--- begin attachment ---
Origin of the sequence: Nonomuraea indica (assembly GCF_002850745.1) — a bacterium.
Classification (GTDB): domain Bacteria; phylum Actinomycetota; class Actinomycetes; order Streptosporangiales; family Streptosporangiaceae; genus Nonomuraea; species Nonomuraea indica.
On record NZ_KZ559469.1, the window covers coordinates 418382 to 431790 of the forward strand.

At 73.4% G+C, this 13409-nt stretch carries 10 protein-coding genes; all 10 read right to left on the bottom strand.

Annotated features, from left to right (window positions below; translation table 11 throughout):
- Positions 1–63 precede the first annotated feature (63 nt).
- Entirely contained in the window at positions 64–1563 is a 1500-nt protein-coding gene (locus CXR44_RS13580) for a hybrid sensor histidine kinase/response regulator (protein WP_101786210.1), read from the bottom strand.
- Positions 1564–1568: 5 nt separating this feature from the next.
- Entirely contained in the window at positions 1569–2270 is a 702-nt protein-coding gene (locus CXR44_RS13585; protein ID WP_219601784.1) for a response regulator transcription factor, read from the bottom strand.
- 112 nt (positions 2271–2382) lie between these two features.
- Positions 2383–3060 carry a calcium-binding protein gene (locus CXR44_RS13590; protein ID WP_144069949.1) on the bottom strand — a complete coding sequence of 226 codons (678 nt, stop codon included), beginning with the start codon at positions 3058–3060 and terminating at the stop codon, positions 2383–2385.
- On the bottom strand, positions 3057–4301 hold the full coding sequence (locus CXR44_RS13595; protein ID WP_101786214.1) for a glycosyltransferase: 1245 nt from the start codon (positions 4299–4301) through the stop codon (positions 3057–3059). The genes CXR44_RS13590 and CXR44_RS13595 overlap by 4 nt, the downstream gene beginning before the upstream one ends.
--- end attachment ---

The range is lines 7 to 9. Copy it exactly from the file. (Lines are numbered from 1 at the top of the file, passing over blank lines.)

- Entirely contained in the window at positions 64–1563 is a 1500-nt protein-coding gene (locus CXR44_RS13580) for a hybrid sensor histidine kinase/response regulator (protein WP_101786210.1), read from the bottom strand.
- Positions 1564–1568: 5 nt separating this feature from the next.
- Entirely contained in the window at positions 1569–2270 is a 702-nt protein-coding gene (locus CXR44_RS13585; protein ID WP_219601784.1) for a response regulator transcription factor, read from the bottom strand.